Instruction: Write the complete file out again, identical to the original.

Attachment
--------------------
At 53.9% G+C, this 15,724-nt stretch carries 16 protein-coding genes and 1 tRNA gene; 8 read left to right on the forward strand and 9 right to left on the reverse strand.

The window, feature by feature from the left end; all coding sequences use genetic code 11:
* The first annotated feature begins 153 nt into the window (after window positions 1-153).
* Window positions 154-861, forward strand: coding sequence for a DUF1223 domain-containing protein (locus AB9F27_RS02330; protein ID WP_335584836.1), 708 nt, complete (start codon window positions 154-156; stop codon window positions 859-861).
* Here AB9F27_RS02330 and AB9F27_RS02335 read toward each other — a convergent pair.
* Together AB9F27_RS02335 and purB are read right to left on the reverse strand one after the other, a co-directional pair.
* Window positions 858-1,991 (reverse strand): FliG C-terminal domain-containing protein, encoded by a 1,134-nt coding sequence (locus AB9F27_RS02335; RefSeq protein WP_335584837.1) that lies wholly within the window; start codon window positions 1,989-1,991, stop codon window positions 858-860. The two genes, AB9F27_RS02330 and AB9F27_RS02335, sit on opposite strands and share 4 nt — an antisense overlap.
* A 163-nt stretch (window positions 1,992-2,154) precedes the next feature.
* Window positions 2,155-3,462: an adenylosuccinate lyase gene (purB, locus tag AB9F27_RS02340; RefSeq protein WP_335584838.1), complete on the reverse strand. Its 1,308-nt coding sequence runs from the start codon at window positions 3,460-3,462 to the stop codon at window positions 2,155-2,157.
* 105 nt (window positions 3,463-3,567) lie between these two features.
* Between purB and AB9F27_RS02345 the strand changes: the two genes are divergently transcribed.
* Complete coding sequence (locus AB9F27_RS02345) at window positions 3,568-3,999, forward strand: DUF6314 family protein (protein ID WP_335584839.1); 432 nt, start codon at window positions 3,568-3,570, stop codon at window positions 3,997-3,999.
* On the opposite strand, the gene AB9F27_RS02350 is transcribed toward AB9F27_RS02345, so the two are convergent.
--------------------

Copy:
At 53.9% G+C, this 15,724-nt stretch carries 16 protein-coding genes and 1 tRNA gene; 8 read left to right on the forward strand and 9 right to left on the reverse strand.

The window, feature by feature from the left end; all coding sequences use genetic code 11:
* The first annotated feature begins 153 nt into the window (after window positions 1-153).
* Window positions 154-861, forward strand: coding sequence for a DUF1223 domain-containing protein (locus AB9F27_RS02330; protein ID WP_335584836.1), 708 nt, complete (start codon window positions 154-156; stop codon window positions 859-861).
* Here AB9F27_RS02330 and AB9F27_RS02335 read toward each other — a convergent pair.
* Together AB9F27_RS02335 and purB are read right to left on the reverse strand one after the other, a co-directional pair.
* Window positions 858-1,991 (reverse strand): FliG C-terminal domain-containing protein, encoded by a 1,134-nt coding sequence (locus AB9F27_RS02335; RefSeq protein WP_335584837.1) that lies wholly within the window; start codon window positions 1,989-1,991, stop codon window positions 858-860. The two genes, AB9F27_RS02330 and AB9F27_RS02335, sit on opposite strands and share 4 nt — an antisense overlap.
* A 163-nt stretch (window positions 1,992-2,154) precedes the next feature.
* Window positions 2,155-3,462: an adenylosuccinate lyase gene (purB, locus tag AB9F27_RS02340; RefSeq protein WP_335584838.1), complete on the reverse strand. Its 1,308-nt coding sequence runs from the start codon at window positions 3,460-3,462 to the stop codon at window positions 2,155-2,157.
* 105 nt (window positions 3,463-3,567) lie between these two features.
* Between purB and AB9F27_RS02345 the strand changes: the two genes are divergently transcribed.
* Complete coding sequence (locus AB9F27_RS02345) at window positions 3,568-3,999, forward strand: DUF6314 family protein (protein ID WP_335584839.1); 432 nt, start codon at window positions 3,568-3,570, stop codon at window positions 3,997-3,999.
* On the opposite strand, the gene AB9F27_RS02350 is transcribed toward AB9F27_RS02345, so the two are convergent.